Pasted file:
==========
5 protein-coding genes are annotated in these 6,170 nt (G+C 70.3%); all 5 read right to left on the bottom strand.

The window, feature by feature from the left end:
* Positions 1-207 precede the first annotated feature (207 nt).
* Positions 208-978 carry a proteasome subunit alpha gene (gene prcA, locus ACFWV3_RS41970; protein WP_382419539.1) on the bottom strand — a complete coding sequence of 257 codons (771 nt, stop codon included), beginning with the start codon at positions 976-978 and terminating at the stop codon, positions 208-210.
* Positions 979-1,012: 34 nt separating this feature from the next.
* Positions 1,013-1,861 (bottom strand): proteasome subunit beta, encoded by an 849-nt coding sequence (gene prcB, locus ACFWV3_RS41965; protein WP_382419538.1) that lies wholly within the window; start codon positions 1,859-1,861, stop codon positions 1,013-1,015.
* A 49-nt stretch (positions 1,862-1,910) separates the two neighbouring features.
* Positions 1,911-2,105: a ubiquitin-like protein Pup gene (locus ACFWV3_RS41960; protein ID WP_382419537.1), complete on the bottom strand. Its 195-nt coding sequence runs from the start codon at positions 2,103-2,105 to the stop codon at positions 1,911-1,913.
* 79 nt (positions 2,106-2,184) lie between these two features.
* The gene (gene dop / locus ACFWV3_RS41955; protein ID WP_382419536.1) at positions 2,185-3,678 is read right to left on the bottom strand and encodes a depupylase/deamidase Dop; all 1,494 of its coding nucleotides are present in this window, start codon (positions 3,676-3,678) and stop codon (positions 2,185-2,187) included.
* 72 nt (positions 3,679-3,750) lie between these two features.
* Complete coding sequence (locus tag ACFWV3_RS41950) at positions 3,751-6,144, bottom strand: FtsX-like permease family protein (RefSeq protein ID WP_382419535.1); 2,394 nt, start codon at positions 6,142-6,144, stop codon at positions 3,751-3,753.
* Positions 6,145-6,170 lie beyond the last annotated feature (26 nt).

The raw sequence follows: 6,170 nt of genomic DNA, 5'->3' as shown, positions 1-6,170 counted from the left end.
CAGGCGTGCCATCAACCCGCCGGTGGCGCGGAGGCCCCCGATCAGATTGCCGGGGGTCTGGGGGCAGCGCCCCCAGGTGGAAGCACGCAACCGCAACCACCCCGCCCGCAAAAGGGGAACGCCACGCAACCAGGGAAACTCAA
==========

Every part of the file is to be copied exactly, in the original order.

5 protein-coding genes are annotated in these 6,170 nt (G+C 70.3%); all 5 read right to left on the bottom strand.

The window, feature by feature from the left end:
* Positions 1-207 precede the first annotated feature (207 nt).
* Positions 208-978 carry a proteasome subunit alpha gene (gene prcA, locus ACFWV3_RS41970; protein WP_382419539.1) on the bottom strand — a complete coding sequence of 257 codons (771 nt, stop codon included), beginning with the start codon at positions 976-978 and terminating at the stop codon, positions 208-210.
* Positions 979-1,012: 34 nt separating this feature from the next.
* Positions 1,013-1,861 (bottom strand): proteasome subunit beta, encoded by an 849-nt coding sequence (gene prcB, locus ACFWV3_RS41965; protein WP_382419538.1) that lies wholly within the window; start codon positions 1,859-1,861, stop codon positions 1,013-1,015.
* A 49-nt stretch (positions 1,862-1,910) separates the two neighbouring features.
* Positions 1,911-2,105: a ubiquitin-like protein Pup gene (locus ACFWV3_RS41960; protein ID WP_382419537.1), complete on the bottom strand. Its 195-nt coding sequence runs from the start codon at positions 2,103-2,105 to the stop codon at positions 1,911-1,913.
* 79 nt (positions 2,106-2,184) lie between these two features.
* The gene (gene dop / locus ACFWV3_RS41955; protein ID WP_382419536.1) at positions 2,185-3,678 is read right to left on the bottom strand and encodes a depupylase/deamidase Dop; all 1,494 of its coding nucleotides are present in this window, start codon (positions 3,676-3,678) and stop codon (positions 2,185-2,187) included.
* 72 nt (positions 3,679-3,750) lie between these two features.
* Complete coding sequence (locus tag ACFWV3_RS41950) at positions 3,751-6,144, bottom strand: FtsX-like permease family protein (RefSeq protein ID WP_382419535.1); 2,394 nt, start codon at positions 6,142-6,144, stop codon at positions 3,751-3,753.
* Positions 6,145-6,170 lie beyond the last annotated feature (26 nt).

The raw sequence follows: 6,170 nt of genomic DNA, 5'->3' as shown, positions 1-6,170 counted from the left end.
CAGGCGTGCCATCAACCCGCCGGTGGCGCGGAGGCCCCCGATCAGATTGCCGGGGGTCTGGGGGCAGCGCCCCCAGGTGGAAGCACGCAACCGCAACCACCCCGCCCGCAAAAGGGGAACGCCACGCAACCAGGGAAACTCAA